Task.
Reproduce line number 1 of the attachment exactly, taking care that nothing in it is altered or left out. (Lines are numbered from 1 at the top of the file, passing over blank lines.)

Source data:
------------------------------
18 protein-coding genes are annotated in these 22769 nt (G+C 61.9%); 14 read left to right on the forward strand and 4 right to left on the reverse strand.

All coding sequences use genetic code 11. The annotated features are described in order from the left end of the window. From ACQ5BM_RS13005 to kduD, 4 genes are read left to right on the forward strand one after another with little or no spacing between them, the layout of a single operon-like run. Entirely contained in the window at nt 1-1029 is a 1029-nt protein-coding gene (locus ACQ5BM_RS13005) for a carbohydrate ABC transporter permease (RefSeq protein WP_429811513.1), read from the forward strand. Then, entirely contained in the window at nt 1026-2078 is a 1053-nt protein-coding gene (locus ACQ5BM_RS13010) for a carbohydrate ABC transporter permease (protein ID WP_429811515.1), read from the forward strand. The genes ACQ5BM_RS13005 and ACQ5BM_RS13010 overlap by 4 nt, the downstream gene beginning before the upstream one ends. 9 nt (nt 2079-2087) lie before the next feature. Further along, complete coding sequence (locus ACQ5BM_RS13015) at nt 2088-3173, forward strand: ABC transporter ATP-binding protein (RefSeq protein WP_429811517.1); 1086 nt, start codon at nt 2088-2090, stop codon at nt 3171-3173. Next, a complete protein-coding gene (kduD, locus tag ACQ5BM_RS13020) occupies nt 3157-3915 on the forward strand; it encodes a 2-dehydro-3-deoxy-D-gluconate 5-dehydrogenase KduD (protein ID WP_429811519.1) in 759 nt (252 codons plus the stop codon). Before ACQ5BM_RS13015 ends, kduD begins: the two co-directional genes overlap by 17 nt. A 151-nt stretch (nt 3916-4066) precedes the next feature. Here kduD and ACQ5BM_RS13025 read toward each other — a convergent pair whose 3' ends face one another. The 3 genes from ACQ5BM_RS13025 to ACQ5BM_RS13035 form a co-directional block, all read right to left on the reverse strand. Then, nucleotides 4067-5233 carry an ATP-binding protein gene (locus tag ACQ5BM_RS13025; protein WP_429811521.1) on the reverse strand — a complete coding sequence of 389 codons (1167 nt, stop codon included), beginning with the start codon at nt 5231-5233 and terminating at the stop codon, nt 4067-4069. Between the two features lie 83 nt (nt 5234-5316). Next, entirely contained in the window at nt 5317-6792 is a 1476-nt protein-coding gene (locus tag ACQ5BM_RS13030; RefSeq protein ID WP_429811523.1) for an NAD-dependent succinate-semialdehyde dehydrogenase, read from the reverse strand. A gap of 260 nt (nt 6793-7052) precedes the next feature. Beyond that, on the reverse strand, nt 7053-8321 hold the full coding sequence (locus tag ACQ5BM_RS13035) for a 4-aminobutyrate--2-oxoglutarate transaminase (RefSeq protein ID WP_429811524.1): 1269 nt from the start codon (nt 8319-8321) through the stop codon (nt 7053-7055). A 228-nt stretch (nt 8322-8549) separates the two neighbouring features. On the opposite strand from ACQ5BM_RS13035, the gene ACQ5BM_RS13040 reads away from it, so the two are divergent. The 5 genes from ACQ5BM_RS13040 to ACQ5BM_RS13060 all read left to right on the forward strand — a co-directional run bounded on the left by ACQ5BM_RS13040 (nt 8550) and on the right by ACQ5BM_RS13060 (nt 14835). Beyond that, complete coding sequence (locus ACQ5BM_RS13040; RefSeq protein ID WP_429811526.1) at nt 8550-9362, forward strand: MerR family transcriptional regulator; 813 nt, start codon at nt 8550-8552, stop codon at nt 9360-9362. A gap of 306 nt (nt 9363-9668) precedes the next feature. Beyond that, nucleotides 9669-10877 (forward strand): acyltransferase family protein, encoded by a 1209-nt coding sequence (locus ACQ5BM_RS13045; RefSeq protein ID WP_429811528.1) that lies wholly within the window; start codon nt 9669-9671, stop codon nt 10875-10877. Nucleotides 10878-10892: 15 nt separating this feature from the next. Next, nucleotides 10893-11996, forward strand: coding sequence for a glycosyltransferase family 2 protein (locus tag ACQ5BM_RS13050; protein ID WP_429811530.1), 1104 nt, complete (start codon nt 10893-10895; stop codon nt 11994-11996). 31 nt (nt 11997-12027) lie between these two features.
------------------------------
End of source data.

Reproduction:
18 protein-coding genes are annotated in these 22769 nt (G+C 61.9%); 14 read left to right on the forward strand and 4 right to left on the reverse strand.